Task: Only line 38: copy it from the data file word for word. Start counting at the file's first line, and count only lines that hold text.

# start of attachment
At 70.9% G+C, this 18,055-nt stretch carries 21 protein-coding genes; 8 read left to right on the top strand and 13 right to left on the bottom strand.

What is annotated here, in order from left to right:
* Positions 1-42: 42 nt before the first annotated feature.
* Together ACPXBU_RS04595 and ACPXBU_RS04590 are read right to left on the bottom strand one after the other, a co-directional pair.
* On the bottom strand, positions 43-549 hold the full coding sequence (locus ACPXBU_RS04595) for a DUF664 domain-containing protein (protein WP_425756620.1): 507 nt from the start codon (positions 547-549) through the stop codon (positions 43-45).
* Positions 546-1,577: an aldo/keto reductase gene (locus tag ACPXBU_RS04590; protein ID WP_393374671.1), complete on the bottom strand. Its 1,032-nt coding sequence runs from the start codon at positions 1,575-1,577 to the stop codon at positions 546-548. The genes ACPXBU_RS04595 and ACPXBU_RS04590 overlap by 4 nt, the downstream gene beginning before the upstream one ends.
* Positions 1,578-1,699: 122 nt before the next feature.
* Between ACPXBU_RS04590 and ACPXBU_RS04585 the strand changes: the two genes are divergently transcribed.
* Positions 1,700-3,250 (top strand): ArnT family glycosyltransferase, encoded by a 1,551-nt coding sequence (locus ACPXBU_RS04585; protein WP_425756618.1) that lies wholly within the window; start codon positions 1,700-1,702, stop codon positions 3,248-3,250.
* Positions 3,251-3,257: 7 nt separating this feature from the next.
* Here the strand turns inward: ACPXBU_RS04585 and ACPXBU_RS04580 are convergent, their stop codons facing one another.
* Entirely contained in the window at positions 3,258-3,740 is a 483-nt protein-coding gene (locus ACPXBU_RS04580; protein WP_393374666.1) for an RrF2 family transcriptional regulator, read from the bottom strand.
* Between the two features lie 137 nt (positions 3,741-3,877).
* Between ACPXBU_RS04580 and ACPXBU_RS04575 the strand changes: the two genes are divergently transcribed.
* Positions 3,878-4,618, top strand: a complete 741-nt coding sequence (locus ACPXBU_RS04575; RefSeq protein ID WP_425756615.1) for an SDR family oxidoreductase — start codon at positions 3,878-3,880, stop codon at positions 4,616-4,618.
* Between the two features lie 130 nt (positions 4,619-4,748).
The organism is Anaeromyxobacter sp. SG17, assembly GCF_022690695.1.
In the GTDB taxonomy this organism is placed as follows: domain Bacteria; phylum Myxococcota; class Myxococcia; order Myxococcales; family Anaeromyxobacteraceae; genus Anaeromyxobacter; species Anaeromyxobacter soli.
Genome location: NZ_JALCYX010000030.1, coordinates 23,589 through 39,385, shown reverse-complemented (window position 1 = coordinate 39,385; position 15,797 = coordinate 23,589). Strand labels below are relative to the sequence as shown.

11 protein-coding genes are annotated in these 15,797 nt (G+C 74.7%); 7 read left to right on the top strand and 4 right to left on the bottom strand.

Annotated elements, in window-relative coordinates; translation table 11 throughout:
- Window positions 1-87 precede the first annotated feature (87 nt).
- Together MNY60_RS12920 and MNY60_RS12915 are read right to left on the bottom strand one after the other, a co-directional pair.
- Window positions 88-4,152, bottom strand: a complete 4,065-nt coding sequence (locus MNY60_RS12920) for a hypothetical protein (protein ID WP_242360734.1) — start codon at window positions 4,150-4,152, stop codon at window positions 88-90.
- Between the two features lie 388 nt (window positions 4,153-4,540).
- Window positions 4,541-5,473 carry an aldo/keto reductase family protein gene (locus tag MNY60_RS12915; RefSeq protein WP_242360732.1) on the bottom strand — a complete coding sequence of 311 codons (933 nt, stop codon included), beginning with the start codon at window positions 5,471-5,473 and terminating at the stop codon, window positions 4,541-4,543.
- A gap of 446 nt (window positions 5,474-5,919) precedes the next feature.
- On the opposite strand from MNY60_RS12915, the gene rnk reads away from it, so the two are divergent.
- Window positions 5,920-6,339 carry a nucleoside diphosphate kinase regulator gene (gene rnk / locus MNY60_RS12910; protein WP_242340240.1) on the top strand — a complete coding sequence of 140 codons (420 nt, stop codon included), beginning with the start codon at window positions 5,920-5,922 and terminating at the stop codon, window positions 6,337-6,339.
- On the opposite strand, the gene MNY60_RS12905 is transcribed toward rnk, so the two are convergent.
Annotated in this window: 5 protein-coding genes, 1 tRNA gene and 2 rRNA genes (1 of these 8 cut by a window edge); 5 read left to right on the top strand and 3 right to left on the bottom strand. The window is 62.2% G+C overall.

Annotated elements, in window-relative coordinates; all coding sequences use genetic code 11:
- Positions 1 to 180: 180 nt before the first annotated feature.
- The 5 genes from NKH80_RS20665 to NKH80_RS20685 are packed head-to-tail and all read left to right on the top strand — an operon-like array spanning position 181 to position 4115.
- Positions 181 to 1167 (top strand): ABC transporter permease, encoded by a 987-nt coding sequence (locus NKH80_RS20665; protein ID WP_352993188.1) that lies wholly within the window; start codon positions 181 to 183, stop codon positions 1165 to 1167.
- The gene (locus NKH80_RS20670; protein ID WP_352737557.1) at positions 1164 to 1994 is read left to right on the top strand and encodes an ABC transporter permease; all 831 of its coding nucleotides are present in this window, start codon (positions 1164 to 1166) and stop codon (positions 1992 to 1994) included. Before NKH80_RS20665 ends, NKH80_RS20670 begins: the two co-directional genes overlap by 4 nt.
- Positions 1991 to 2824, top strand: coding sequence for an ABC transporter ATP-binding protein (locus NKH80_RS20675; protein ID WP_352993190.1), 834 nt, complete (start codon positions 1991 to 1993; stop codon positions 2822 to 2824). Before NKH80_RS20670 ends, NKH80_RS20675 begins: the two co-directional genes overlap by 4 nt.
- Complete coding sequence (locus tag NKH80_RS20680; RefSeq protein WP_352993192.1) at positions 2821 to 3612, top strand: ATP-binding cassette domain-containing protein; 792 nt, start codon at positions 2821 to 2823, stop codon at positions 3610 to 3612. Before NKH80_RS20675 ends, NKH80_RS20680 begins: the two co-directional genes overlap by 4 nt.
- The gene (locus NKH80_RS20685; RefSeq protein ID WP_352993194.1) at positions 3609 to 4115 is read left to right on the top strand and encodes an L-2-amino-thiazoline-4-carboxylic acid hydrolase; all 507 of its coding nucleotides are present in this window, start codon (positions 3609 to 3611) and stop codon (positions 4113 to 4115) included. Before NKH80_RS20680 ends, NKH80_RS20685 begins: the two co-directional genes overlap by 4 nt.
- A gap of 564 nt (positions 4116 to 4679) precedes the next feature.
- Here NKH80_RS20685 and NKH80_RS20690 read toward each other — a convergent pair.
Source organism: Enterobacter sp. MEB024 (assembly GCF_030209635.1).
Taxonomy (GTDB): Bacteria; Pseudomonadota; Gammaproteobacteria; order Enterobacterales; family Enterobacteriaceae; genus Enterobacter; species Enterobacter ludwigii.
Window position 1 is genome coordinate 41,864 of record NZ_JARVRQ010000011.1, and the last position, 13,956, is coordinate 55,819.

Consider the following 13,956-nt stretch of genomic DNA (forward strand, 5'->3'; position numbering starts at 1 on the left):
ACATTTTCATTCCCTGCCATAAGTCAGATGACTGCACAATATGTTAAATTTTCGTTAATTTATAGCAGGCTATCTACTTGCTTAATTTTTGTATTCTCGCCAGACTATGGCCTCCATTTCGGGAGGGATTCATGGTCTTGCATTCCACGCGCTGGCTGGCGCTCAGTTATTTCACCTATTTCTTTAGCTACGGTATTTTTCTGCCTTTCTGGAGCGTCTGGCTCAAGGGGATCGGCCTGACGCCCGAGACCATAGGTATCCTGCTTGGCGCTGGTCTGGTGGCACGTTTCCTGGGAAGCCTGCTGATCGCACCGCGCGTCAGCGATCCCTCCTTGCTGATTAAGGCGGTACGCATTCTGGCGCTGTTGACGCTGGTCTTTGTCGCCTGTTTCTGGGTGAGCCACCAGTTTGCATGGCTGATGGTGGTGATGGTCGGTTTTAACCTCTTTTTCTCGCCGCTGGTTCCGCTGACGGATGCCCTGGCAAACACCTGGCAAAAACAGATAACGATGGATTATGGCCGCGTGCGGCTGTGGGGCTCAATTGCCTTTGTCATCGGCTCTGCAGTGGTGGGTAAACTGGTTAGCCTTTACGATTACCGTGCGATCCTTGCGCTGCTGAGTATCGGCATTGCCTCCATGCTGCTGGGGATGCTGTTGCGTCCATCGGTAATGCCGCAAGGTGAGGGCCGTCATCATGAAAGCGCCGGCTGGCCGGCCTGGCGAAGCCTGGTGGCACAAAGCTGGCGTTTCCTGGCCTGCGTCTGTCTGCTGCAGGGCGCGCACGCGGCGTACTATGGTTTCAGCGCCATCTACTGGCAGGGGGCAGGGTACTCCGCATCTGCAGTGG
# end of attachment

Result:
- Complete coding sequence (locus tag NKH80_RS20680; RefSeq protein WP_352993192.1) at positions 2821 to 3612, top strand: ATP-binding cassette domain-containing protein; 792 nt, start codon at positions 2821 to 2823, stop codon at positions 3610 to 3612. Before NKH80_RS20675 ends, NKH80_RS20680 begins: the two co-directional genes overlap by 4 nt.